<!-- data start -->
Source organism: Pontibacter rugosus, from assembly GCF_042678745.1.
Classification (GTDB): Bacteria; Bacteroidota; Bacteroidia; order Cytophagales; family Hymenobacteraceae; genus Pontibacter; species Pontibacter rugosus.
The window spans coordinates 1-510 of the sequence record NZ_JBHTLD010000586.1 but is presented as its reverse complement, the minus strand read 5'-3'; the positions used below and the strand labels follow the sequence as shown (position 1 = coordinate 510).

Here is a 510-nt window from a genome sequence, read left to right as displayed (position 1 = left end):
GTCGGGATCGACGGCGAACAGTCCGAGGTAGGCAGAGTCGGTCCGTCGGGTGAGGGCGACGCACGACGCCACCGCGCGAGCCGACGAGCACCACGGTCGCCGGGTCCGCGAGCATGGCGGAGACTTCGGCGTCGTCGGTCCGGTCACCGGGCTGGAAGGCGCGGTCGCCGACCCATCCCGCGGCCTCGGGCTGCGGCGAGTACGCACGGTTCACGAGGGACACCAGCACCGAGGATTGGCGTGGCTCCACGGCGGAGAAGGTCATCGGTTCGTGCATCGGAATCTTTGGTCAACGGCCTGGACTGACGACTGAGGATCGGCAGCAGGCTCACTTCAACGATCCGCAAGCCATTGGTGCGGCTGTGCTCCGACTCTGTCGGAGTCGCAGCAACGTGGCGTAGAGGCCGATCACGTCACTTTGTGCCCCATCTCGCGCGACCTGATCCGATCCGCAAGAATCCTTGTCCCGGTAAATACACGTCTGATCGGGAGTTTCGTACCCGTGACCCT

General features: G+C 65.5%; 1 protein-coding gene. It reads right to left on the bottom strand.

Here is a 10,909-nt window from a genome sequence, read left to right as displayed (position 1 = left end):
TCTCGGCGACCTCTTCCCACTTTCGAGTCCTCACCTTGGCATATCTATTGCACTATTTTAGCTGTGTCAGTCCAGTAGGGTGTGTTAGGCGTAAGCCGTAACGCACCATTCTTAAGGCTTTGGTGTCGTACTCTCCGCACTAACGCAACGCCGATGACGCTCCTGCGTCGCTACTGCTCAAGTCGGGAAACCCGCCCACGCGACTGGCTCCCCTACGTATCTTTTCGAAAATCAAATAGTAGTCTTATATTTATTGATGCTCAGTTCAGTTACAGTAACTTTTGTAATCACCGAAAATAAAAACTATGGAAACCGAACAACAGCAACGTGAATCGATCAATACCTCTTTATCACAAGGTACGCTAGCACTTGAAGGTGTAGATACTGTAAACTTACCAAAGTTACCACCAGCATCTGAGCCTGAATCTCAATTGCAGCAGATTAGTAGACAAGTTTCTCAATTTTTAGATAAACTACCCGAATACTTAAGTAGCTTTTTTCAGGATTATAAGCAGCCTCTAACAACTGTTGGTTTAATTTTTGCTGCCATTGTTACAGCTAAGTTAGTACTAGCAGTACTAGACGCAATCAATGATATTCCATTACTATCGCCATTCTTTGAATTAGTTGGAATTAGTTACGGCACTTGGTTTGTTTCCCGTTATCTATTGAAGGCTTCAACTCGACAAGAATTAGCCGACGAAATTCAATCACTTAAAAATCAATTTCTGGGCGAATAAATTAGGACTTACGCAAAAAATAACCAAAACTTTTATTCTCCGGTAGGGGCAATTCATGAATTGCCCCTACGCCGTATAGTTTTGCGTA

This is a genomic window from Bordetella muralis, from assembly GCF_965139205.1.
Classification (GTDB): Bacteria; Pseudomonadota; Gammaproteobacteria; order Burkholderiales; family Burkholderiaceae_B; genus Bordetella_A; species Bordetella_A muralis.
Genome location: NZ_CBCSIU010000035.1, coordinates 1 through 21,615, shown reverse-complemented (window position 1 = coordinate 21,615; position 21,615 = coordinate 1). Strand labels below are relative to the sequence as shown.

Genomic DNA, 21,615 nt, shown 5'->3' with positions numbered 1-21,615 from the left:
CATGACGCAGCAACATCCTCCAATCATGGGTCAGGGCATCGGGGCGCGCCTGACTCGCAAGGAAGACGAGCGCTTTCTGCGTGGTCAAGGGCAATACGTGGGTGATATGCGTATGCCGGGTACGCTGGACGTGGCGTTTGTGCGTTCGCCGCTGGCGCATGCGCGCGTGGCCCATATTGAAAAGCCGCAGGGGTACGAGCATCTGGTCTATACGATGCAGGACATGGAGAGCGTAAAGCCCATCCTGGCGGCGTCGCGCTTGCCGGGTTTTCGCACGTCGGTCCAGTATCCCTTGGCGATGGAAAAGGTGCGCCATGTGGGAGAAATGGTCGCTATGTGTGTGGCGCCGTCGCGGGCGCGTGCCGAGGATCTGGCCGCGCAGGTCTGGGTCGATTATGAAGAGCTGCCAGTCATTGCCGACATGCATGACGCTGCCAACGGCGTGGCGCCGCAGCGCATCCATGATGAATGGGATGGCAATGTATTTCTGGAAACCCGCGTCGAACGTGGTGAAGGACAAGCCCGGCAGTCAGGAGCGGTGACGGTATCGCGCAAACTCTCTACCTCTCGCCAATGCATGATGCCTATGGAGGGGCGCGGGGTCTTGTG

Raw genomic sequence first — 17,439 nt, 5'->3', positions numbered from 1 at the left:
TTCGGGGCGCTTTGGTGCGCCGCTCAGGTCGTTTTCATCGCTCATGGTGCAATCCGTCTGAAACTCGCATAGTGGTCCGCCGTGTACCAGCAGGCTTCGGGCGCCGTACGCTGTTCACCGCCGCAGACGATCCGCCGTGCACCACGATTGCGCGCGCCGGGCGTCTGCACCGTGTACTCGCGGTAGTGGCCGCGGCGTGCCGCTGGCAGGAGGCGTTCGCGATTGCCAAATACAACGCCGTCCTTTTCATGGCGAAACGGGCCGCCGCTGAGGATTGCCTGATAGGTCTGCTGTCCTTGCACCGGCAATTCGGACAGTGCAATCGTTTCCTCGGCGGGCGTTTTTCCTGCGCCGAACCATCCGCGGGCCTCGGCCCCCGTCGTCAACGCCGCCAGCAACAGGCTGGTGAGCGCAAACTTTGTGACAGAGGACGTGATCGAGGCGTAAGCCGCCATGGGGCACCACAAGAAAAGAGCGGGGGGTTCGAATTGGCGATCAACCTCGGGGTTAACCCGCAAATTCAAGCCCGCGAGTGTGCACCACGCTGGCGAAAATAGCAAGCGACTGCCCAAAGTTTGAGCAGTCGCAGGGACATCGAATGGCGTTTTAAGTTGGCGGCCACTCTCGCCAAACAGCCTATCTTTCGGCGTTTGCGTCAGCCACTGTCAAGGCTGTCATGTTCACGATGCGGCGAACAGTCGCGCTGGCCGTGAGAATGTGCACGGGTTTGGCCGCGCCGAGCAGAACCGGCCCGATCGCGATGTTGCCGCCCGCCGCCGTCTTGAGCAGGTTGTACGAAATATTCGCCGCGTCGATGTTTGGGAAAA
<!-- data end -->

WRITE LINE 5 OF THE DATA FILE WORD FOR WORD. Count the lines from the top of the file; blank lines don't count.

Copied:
GTCGGGATCGACGGCGAACAGTCCGAGGTAGGCAGAGTCGGTCCGTCGGGTGAGGGCGACGCACGACGCCACCGCGCGAGCCGACGAGCACCACGGTCGCCGGGTCCGCGAGCATGGCGGAGACTTCGGCGTCGTCGGTCCGGTCACCGGGCTGGAAGGCGCGGTCGCCGACCCATCCCGCGGCCTCGGGCTGCGGCGAGTACGCACGGTTCACGAGGGACACCAGCACCGAGGATTGGCGTGGCTCCACGGCGGAGAAGGTCATCGGTTCGTGCATCGGAATCTTTGGTCAACGGCCTGGACTGACGACTGAGGATCGGCAGCAGGCTCACTTCAACGATCCGCAAGCCATTGGTGCGGCTGTGCTCCGACTCTGTCGGAGTCGCAGCAACGTGGCGTAGAGGCCGATCACGTCACTTTGTGCCCCATCTCGCGCGACCTGATCCGATCCGCAAGAATCCTTGTCCCGGTAAATACACGTCTGATCGGGAGTTTCGTACCCGTGACCCT